Everything You Need to Build an Igloo
Take advantage of winter weather by building an igloo right in your own yard.
Our editors and experts handpick every product we feature. We may earn a commission from your purchases.
Want to build the best and biggest snow fort on the block? Then study up on some igloo building techniques.
The Inuit people of the Arctic and sub-Arctic (Alaska, Canada and Greenland) invented igloos, creating shelters out of their most abundant natural resource — snow. Well-constructed igloos provide warmth and safety.
While it’s unlikely you’ll need an igloo for survival, learning how to build one can be an informative and fun activity that will take your snow fort creations to the next level.
Best Tools for Igloo Building
You can find “igloo brick molds” online, but they’re not the best tools for igloo building. An ideal igloo brick mold will create large, consistently-shaped rectangular blocks of snow, but these molds are small and irregularly shaped. You can make a better mold by buying a wooden box like this one or building a box yourself.
Traditionally, igloo blocks are as large as three feet long, 15 inches high and eight inches thick, but smaller bricks work fine in most cases. Tightly packing snow into a box creates reliable building blocks that will give your igloo structural integrity and insulate its interior from the elements.
You’ll also need a knife, a shovel, and (potentially) a garden hose. And snow, of course. Lots and lot of snow.
How Much Snow Do You Need For An Igloo?
One thing people tend to underestimate is how much snow is required for the project. To build a solid, structurally sound igloo that a person can sit comfortably inside, you’ll need at least a foot of snow on the ground in your yard. And there’s a chance you’ll use all of it.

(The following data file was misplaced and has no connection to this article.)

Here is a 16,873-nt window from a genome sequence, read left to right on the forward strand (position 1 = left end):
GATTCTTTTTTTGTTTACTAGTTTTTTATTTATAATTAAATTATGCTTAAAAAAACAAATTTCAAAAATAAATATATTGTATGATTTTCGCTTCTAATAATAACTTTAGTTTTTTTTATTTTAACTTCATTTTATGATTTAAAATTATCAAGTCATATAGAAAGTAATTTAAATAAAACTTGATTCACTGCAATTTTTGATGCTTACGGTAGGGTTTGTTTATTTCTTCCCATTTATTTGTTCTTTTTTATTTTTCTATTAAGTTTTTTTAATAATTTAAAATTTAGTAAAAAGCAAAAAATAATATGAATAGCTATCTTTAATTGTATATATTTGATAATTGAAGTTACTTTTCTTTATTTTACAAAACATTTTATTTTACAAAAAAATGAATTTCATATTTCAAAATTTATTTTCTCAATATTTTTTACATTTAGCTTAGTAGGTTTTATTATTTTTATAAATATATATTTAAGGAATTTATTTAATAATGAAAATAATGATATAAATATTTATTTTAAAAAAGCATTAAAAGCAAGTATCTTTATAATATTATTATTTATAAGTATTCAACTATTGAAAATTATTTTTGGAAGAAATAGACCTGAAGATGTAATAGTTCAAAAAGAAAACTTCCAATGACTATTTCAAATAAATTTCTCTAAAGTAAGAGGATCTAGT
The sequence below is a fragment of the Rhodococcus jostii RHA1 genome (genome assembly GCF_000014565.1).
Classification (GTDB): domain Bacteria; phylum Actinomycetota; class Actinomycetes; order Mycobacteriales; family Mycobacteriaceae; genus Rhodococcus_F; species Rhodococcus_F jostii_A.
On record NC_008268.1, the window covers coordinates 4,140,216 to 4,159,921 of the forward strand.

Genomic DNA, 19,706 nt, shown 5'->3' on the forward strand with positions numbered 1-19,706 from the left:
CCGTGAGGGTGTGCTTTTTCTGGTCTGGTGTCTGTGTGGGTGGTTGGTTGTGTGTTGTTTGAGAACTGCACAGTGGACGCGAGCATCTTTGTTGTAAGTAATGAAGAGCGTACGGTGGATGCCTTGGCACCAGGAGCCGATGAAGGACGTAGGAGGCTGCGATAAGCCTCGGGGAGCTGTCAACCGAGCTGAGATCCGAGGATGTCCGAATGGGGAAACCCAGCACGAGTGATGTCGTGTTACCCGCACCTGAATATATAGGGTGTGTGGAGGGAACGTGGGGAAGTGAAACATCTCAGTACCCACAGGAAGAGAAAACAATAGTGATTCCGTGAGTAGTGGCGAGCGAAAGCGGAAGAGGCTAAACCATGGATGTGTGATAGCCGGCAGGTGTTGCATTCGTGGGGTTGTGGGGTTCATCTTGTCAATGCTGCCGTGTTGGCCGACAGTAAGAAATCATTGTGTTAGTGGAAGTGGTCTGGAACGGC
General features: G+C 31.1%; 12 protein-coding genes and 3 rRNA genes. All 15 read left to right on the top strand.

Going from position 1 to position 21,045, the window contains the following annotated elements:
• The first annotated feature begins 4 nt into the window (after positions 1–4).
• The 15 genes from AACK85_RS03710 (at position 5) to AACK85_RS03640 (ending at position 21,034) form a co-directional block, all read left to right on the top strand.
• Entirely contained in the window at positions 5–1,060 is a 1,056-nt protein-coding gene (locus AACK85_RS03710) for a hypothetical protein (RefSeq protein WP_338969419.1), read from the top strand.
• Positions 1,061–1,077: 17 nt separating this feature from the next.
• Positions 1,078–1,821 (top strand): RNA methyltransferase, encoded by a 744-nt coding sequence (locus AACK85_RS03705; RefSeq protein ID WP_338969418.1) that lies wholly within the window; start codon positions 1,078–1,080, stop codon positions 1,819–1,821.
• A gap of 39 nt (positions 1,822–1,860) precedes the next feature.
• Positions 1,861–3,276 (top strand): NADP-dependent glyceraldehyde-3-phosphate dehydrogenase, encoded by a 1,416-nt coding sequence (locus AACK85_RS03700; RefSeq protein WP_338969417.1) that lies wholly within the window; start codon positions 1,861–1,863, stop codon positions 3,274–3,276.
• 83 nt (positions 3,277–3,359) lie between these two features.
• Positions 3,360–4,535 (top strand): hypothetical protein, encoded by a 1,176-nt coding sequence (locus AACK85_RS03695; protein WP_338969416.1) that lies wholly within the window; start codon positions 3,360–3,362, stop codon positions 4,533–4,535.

How to Build an Igloo
- Make enough snow bricks to start on building your base. Building an igloo is easiest with two people — one to make the bricks, and one to put them together.
- Drawn a circular outline of the base of your igloo in the snow. Try to keep the diameter of your igloo under seven feet, especially if it’s your first time building one.
- Begin building the base by stacking your snow blocks around the outline. Make sure the snow blocks are packed as tightly together as possible. Use extra snow to pack in the cracks, like cement.
- Once the base has been laid, start building up the walls. As you go, cut a slight incline on the top of each brick. This will make it so that the next layer of bricks will tilt further in towards the center of the igloo, creating that classic domed look.
- Once your dome is fully rounded out, cut out a door in one side of the igloo. Make sure the door is only as big as it has to be. Also, cut at least one or two vents in the roof to ensure proper air circulation.
- To make your igloo to last longer, lightly spray down the exterior with a garden hose to create an outer crust of ice on the surface.